An appreciation of AFCEA Cloud Computing Conferences

Posted by on Jul 17, 2011 in Articles | 18 comments

In today’s world, we are faced with numerous problems when it comes to computer security. Our problem though, is not the security itself but rather the “more speed” that we need to have and the procedures that need to be changed.

By speed we mean
More processing power that needs to be available. Since we need better encryption and “stronger algorithms” our processing power has to be increased in order to be able to support the ever-evolving needs for more data. Grid computing (the cooperation of many computers to form a bigger entity and therefore to optimize speed) was created. Grid computing nowadays evolved into Cloud computing. The changes are not many but the main distinction is that with cloud computing we can “rent” as much processing power and resources as we need “on-the-fly”. At this point I should offer an example coming from my world:
I have a website that is located on my dedicated server. Wether I want it or not, I am allocating the resources of the whole server between my other sites, giving them what they need in terms of RAM, CPU usage and Bandwidth. This site gets 1000 visitors per day. In that case everything is fine but when the site started getting 5000 visits per day all the other sites started becoming slower because the needs of this particular site became a constrain for the server.
If I was to continue like this, I would face the following problem: Social media DDOS attack. Well it’s not an attack to be honest, and it should be a good thing. When people vote for their favourite or funniest articles on the internet one of my stories might get “picked” and move to the front page of a popular social bookmarking site like Digg. The traffic spike will be huge and even with my own dedicated server I wouldn’t be able to keep up with the constant user load, making my server non-responsive and eventually act like it’s not operating. That’s where cloud computing comes into play. With cloud computing, all I have to do is to realtime allocate more resources in order to be able to serve those requests. A user cannot understand any difference but we might utilise 16 CPU cores instead of the normal 4 a simple, dedicated machine has. When the user spike gets back to normal, we are able to automatically “give back” those resources to the network so someone else is able to use them.
Using cloud computing in armed forces is not a good idea in the first place. There are no more security risks since the instances that open when needed have logs and those instances are hosted on physical machines but armed forces will have to create a private cloud network in order to maintain their secure environment and therefore, not take advantage of what makes cloud computing great; the automatic distribution of resources.
This happens because if we had a private cloud network, we would have to have bought the physical computers in advance before having witnessed the increased need and therefore go back to grid computing while at the same time we would be naming it “Cloud”.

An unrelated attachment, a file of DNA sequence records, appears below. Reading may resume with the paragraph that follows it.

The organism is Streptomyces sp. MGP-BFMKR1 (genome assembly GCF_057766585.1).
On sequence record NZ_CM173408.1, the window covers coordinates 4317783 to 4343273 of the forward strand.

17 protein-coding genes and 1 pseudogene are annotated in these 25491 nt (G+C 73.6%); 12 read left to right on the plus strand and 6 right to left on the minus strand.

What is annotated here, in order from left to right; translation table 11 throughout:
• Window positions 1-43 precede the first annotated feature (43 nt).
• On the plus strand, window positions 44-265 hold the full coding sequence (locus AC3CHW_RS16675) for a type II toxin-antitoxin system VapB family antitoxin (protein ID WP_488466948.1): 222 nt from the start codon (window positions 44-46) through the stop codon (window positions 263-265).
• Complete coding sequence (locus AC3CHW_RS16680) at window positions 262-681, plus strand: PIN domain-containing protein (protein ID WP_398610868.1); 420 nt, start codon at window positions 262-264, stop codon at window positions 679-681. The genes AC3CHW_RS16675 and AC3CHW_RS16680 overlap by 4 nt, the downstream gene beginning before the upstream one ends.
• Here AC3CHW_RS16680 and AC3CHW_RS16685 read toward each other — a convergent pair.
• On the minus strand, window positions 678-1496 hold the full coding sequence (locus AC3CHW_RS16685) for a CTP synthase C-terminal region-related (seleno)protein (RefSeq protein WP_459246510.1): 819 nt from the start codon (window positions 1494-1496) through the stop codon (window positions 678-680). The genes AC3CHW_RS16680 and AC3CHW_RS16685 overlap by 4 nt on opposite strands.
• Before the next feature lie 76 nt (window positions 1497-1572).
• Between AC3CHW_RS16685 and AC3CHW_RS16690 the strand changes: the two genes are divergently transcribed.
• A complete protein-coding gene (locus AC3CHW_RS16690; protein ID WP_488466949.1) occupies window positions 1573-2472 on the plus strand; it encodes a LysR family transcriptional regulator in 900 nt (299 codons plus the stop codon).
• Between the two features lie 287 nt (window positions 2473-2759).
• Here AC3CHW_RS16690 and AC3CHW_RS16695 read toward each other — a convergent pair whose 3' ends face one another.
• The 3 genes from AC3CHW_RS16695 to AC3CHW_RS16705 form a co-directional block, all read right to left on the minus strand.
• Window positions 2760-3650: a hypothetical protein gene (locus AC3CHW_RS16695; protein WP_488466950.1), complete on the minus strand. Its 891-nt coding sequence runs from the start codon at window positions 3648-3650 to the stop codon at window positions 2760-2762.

But the problem is not the speed, the problem is Changes
When we move into an architecture like this, we will have to create new applications that will take advantage of this technology.
Centralizing most of our needs into one new system would solve most of the problems Armed Forces face today (cooperation, distribution and communication).
But change and cooperation is not easy and not everybody wants it. If we have two departments for example that have the same duties but one is operated by the airforce and the other one by the navy, those two departments would gain huge advantages when their operations are combined in a new system. Those same two departments though, haven’t been able to cooperate with normal procedures and won’t be able to cooperate in the cloud space either because when our procedures get optimized, people lose their “authority” and the huge need for a particular department. Most of the Military Officers I have met in my life at  do not welcome that kind of change and do not want their “power” to diminish or vanish. This is why we spent a whole day talking about “procedures” and anything but technology; because technology is there to meet our current needs but what needs to change is the people who operate this technology and who is responsible for it.
Don’t get me wrong, it’s not an easy transition and I am not implying that changes are not made because people are resistant to changes. A system like this would be much more complicated because it would have to “serve” multiple times the users and therefore create more issues on security and on who would be able to access what type of information.
What I am sensing is a need for this conference to  invite more people from the professional space of security and let them state their opinions and the results of their research. By this, we will all be able to educate ourselves with what are the current trends and needs in today’s environment; whether business or combat and face the challenges of tomorrow with a more open eye to new technologies and practices that will make our life a little bit easier when it comes to applying what is best for the army or our corporation.
Angel Papaioannidis, DEREE – The American College of Greece
Graduate, School of Business Administration,  Computer Information Systems
Administrator of


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